Gerry Mulligan conveys the Office of the Northern Ireland Executive in Brussels (ONIEB) as “the eyes and ears of the Executive in Brussels” examining legislation and issues that affect Northern Ireland.
The Executive’s main priorities are to “influence policy and to derive as much benefit [as possible] from Europe, particularly maximising our take on structural and competitive funds, and also to promote the region.” This contrasts with the role of Northern Ireland Bureau in Washington which doesn’t have the same focus on legislation and funding.
Back in 2007, Commission President José Manuel Barroso created a dedicated taskforce to advise the region on getting the best out of European policies, funding programmes and networks. President Barroso was the first European leader to visit Northern Ireland after the power-sharing deal thus “underlining European support for the new institutions.”
Mulligan sees the taskforce as a strategic advantage for reaching key EU decision-makers and therefore influencing policy: “It is important if you want to influence and shape their thinking to be on their radar.”
He adds: “We will lobby, generally on emerging legislation alongside or on behalf of ministers or senior officials.”
He points to the example of Peace IV as a success, arguing its creation was dependent on lobbying and the First Minister and deputy First Minister meeting with key decision-makers such as Barroso, Martin Schulz and Herman Van Rompuy.
Mulligan draws attention to ONIEB’s role in the development of EU transport policy. The EU favours an extended and upgraded rail network (through electrification) which would have been “unnecessary” in Northern Ireland “given the limited scale of what we have.” Northern Ireland now benefits from exemptions which, he believes, will
allow roads infrastructure to continue to qualify for funding under the Connecting Europe facility.
Mulligan states that helping to develop programmes for Executive ministers is “at the core of what we do” and the office encourages ministers to visit. ONIEB provides them with logistical support and briefings, as well as organising meetings with political leaders and senior officials in Brussels.
When asked how much influence the ministers are able to provide, Mulligan remarks: “Foreign policy is not a transferred matter, but our ministers have the opportunity to discuss with UK [and other] ministers at Council any particular issues relating to Northern Ireland.” This, he added, is often done informally at the margins of Council meetings.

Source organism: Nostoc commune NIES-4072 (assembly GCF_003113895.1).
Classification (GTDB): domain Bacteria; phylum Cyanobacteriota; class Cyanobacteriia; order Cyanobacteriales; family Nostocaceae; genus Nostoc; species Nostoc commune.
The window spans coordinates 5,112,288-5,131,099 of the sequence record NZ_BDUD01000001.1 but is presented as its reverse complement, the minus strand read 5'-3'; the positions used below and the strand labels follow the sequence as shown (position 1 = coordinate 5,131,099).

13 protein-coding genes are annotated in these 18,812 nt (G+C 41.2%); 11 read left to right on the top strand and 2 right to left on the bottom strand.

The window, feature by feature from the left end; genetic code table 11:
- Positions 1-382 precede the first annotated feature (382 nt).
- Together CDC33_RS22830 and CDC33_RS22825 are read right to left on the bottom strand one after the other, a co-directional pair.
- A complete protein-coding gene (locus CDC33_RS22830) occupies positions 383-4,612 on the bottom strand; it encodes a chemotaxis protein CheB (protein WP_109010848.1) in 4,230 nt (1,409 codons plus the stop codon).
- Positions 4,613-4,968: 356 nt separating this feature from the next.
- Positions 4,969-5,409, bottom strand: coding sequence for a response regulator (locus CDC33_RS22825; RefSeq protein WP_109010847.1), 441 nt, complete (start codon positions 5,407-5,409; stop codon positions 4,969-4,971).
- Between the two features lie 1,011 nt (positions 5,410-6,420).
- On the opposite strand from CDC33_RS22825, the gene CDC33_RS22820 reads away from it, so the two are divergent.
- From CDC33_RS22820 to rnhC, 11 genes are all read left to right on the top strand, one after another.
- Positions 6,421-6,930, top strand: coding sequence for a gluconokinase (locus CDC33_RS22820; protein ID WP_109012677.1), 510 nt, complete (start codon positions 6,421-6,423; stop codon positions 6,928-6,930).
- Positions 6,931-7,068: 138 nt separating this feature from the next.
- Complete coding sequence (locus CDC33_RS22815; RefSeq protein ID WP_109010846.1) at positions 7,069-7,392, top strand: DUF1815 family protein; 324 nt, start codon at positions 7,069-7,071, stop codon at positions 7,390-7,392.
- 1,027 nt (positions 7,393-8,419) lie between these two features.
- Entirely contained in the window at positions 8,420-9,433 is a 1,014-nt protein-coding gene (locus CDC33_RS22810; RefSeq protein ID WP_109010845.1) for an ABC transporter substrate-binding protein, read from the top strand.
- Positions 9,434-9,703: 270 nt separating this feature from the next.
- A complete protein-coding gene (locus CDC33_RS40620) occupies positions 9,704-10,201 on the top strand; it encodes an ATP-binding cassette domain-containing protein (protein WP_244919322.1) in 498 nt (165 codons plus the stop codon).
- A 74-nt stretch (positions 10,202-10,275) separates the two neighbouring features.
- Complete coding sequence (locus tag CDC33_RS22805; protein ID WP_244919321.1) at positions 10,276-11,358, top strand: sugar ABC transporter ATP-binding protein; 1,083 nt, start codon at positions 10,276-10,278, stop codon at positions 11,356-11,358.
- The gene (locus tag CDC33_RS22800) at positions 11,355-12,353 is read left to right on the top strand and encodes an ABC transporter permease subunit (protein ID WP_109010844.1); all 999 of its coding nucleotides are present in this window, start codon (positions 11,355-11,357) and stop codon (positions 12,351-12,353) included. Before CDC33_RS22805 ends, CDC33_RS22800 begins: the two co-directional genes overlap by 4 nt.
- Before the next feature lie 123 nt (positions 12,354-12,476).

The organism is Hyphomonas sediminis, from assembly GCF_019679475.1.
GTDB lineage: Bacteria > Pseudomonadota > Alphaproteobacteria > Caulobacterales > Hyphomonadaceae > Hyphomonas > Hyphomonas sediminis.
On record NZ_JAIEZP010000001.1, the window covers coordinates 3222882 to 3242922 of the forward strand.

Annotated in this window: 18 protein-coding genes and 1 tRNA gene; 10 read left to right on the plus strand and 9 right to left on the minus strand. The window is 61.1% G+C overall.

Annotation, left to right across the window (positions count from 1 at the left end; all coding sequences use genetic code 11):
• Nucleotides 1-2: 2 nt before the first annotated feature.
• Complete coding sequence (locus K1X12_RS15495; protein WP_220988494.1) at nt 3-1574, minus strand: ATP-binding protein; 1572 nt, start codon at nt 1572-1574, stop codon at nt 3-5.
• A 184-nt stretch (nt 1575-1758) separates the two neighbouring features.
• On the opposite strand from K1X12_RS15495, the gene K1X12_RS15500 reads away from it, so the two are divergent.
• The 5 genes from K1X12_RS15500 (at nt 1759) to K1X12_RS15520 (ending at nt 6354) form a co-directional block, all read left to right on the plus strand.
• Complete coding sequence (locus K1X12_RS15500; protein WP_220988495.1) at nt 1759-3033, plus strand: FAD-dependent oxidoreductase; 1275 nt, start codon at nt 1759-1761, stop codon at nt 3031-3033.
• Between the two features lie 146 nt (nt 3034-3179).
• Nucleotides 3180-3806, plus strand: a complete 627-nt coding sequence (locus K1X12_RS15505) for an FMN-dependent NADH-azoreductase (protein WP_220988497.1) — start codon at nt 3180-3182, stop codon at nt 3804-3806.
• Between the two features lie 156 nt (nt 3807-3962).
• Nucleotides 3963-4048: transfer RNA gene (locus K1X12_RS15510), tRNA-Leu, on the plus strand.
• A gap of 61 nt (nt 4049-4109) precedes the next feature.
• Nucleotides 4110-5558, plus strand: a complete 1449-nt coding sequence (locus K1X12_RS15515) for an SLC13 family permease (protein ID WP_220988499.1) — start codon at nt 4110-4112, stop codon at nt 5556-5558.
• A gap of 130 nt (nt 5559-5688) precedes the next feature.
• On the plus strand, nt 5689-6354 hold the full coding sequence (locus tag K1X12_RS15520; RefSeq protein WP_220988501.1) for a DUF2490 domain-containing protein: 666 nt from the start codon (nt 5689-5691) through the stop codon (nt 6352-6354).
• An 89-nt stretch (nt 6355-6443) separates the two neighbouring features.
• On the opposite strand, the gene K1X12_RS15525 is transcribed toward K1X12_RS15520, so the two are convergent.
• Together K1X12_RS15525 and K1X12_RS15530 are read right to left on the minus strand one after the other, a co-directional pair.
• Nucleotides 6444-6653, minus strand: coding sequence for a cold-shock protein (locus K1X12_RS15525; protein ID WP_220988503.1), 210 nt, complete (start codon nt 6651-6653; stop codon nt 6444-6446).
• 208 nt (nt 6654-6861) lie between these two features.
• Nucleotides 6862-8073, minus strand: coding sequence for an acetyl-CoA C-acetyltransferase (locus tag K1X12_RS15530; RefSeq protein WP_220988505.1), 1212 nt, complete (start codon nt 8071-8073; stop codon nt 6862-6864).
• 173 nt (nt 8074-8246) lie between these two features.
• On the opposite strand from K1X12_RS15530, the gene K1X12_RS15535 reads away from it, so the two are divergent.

He adds: “The seat at the table is reserved for the UK lead Minister but there is no reason, in my view, why the Northern Irish ministers shouldn’t be at the table representing the UK position.”
The office represents the entire Executive and at any time can speak on behalf of ministers if they are happy for its staff to do so: “It could be anything from speaking in Parliament or adjudicating a public speaking competition at a school. It is varied and interesting.” Mulligan gave evidence to the European Parliament during a debate on structural funds on behalf of the Department for Social Development.
Mulligan relates that the office “provides a business location for anyone working in the interests of the region such as local government, [Assembly] committees and universities … it is a convenient location for those who are involved in consortia.” ONIEB is continually encouraging Northern Ireland residents to work in Brussels for a period of time.
‘The Brussels Platform’ programme frequently brings Northern Irish arts to Brussels. In March, the Pulitzer Prize-winning poet Paul Muldoon visited the ONIEB for a series of readings. The play ‘A Better Boy’ was also recently performed by Game of Thrones actor Ian McElhinney. Mulligan notes that the platform “shows off talent and gives the region profile.”
A lot of business in Brussels is done informally and networking opportunities are important. He describes the city as very open and adds: “There are no secrets in Brussels, there is just someone you have forgotten to meet.”
Mulligan shares his Brussels experience so far: “It’s been challenging, there are 260-odd regional representations bidding for the time of the key decision-makers. We do very well.” He adds: “It’s been educational. I know an awful lot more about how the EU functions. It is rewarding to see things you do in conjunction with others come to fruition … it makes a real difference and is enjoyable.”
Mulligan has observed a gradual change in EU governance: “The three main pillars of decision-making [are] effectively working together in that they recognise each other’s responsibilities.” The EU budget agreement is a prime example.
He adds: “The system is a lot less efficient, there are now a lot more stages … but it is bringing in the democratic arm, the European Parliament, which must be seen as a positive.” Finance is now a priority area and there is a need to “sell Europe and its benefits” to EU citizens, particularly in the light of the financial crisis. He emphasises the importance of “making the case for synergy to persuade citizens that the European project is worthwhile.”
Last autumn, the Eurobarometer poll, which measures EU public opinion, showed that 45 per cent of EU citizens had seen the economic situation as the most important issue facing the EU, though this has dropped by 8 per cent on the previous year. Mulligan remarks: “You can’t sell Europe, in particular to younger people, only on the basis of it underpinning peace and security anymore.” He concludes that younger citizens need to also be persuaded by the financial benefits and the debate “needs to change towards the economic benefits and in terms of growth and jobs.”